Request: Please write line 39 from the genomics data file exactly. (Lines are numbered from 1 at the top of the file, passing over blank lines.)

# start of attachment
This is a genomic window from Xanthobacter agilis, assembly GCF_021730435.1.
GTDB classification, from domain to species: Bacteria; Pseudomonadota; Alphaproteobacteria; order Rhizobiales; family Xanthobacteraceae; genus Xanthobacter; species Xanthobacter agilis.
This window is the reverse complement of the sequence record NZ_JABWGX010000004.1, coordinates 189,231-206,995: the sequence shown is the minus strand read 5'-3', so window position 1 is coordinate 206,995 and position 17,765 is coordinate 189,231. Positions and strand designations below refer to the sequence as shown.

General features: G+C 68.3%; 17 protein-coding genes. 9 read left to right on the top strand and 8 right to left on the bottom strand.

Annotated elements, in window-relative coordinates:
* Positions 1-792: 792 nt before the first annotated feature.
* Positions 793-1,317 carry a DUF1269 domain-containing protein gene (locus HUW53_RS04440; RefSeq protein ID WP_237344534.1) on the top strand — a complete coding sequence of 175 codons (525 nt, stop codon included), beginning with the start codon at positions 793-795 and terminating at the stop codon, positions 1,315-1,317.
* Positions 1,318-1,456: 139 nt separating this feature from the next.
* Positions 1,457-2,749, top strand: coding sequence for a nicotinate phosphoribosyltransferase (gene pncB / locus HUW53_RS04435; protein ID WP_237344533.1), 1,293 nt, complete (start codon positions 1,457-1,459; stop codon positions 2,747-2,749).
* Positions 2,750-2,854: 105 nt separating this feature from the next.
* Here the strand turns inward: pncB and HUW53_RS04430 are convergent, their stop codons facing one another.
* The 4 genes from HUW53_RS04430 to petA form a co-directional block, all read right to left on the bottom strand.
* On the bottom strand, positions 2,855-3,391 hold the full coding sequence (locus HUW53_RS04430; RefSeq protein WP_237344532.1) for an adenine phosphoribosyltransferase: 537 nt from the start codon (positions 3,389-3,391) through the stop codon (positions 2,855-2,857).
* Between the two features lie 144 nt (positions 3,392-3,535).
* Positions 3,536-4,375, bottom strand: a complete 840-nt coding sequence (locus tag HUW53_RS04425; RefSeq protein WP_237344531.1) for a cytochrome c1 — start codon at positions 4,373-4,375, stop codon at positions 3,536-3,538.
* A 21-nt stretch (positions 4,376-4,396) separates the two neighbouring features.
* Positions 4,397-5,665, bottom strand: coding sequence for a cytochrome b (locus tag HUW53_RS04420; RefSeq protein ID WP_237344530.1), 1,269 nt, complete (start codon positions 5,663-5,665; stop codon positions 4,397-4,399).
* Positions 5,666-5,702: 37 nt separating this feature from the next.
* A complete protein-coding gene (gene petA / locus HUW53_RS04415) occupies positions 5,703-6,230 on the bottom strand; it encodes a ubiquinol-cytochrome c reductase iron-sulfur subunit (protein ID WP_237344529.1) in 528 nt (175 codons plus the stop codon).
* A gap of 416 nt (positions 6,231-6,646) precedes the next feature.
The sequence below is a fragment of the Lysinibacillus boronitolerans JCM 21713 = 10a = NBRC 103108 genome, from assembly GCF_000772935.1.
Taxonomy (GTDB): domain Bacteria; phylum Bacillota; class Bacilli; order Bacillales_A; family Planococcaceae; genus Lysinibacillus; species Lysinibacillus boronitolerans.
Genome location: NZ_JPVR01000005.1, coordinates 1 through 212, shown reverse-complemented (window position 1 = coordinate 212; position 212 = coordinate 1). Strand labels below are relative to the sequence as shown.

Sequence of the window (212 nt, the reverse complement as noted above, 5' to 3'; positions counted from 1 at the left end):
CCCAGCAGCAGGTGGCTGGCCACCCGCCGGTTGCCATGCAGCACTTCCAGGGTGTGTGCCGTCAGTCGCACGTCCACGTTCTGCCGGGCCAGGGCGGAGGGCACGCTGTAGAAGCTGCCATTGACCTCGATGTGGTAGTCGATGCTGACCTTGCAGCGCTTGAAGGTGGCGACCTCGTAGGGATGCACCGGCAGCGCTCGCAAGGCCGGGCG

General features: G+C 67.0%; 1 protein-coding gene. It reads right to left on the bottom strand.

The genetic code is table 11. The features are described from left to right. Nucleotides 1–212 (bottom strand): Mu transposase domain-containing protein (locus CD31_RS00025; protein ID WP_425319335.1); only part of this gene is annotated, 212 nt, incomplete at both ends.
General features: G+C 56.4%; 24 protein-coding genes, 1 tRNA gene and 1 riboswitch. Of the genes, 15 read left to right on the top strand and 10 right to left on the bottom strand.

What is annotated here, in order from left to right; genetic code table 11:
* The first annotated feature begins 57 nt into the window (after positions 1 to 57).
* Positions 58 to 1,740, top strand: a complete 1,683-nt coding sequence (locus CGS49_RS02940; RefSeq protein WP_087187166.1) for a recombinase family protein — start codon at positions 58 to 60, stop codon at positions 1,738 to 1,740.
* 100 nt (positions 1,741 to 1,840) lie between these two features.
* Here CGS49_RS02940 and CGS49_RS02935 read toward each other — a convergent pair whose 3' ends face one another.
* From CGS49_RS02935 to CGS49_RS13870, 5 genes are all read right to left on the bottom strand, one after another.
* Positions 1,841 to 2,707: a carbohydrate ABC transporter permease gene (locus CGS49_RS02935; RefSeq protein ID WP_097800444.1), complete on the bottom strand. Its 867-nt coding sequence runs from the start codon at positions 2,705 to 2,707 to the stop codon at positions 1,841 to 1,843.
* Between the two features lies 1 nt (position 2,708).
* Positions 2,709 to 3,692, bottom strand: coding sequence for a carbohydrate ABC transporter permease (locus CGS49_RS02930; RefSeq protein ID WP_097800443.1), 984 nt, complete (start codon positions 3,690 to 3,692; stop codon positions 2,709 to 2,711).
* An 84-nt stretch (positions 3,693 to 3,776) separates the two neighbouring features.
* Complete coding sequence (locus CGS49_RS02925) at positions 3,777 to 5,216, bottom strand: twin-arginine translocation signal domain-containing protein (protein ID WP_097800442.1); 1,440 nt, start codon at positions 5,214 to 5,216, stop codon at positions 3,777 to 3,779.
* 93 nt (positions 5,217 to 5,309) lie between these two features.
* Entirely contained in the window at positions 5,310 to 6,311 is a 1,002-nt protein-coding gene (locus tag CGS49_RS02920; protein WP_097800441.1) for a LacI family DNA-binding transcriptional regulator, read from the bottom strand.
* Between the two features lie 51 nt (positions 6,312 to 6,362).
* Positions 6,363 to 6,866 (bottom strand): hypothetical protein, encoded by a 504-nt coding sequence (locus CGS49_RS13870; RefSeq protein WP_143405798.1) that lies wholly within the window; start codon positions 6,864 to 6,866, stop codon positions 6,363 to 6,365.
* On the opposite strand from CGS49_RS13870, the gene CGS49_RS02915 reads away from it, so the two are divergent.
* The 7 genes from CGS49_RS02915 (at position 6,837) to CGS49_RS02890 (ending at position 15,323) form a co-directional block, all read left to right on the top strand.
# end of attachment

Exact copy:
* Complete coding sequence (locus CGS49_RS02925) at positions 3,777 to 5,216, bottom strand: twin-arginine translocation signal domain-containing protein (protein ID WP_097800442.1); 1,440 nt, start codon at positions 5,214 to 5,216, stop codon at positions 3,777 to 3,779.